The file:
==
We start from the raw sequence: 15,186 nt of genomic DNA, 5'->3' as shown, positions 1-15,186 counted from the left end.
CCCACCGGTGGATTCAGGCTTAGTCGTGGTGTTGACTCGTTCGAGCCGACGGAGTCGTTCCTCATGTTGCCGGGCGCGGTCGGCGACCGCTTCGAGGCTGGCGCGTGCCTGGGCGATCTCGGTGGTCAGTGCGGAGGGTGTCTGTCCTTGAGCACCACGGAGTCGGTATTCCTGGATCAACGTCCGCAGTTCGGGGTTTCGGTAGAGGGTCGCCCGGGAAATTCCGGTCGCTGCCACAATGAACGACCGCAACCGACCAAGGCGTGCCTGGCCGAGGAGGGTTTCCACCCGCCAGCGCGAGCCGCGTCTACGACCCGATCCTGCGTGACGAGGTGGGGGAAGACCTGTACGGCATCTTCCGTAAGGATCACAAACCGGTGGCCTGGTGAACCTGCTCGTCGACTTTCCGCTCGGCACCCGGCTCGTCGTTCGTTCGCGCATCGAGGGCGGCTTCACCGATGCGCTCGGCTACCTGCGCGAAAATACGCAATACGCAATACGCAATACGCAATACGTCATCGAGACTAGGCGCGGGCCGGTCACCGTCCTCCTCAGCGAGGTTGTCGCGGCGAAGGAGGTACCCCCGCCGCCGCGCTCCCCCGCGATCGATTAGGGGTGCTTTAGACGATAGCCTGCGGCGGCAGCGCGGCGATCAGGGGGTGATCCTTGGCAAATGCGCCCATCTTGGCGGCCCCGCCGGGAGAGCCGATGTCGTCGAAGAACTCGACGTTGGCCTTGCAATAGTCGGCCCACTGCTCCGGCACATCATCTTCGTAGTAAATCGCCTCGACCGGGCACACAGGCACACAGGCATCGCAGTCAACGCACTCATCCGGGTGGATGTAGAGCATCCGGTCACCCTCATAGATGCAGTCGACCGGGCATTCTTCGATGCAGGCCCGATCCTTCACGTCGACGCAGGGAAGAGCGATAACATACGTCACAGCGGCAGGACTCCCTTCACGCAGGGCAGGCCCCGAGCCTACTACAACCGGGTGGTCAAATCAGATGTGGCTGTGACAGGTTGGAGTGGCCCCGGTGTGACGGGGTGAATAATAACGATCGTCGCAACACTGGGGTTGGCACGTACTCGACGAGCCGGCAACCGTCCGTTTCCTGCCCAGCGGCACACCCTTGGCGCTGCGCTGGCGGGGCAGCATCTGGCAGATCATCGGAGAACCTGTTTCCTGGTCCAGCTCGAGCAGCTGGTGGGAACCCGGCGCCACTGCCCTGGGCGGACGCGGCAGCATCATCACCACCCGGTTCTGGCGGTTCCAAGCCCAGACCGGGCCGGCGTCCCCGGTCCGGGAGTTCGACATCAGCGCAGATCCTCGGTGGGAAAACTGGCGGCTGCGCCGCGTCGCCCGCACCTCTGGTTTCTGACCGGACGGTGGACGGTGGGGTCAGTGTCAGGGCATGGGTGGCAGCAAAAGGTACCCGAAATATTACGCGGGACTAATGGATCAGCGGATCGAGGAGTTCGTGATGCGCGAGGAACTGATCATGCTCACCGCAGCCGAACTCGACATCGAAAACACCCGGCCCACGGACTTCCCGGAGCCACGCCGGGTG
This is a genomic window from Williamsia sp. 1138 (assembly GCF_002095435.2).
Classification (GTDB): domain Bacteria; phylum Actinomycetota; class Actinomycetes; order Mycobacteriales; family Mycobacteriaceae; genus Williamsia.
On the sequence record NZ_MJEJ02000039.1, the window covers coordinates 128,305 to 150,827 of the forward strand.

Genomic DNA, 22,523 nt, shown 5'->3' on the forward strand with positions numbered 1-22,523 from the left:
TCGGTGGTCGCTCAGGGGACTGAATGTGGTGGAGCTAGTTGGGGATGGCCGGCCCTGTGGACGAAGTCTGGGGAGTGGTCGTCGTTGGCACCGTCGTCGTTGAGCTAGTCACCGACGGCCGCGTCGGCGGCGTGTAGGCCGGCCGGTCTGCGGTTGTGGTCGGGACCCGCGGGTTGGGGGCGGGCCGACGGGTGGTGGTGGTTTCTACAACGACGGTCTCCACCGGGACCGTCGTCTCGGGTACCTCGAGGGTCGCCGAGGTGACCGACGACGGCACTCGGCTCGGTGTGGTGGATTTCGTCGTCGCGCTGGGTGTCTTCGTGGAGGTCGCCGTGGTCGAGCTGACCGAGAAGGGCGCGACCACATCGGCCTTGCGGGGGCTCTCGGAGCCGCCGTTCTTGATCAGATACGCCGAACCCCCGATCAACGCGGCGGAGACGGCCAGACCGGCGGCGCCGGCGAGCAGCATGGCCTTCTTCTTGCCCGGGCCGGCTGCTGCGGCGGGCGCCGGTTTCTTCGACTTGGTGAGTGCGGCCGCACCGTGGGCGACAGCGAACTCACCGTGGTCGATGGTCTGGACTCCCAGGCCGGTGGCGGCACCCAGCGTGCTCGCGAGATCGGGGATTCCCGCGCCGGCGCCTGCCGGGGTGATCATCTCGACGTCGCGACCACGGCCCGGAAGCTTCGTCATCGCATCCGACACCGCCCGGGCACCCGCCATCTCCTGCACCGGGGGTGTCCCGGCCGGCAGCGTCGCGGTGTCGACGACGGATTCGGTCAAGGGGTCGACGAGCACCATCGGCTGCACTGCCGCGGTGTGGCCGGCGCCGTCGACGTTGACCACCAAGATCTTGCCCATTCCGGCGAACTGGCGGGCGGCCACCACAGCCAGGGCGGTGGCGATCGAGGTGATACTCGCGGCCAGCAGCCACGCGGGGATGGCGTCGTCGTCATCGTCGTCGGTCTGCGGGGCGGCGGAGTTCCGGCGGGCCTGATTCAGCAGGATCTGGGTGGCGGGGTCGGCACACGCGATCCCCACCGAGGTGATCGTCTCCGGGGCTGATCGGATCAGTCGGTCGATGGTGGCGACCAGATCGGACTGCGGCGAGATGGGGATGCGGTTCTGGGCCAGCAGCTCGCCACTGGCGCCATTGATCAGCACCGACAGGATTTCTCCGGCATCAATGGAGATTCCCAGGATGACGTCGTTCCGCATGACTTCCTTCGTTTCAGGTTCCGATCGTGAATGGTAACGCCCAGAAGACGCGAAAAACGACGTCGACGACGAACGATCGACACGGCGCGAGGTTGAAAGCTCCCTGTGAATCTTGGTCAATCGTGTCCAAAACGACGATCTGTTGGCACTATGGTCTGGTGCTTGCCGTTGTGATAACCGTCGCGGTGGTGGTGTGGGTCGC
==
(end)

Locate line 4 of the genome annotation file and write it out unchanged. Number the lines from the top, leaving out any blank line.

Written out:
Classification (GTDB): domain Bacteria; phylum Actinomycetota; class Actinomycetes; order Mycobacteriales; family Mycobacteriaceae; genus Williamsia.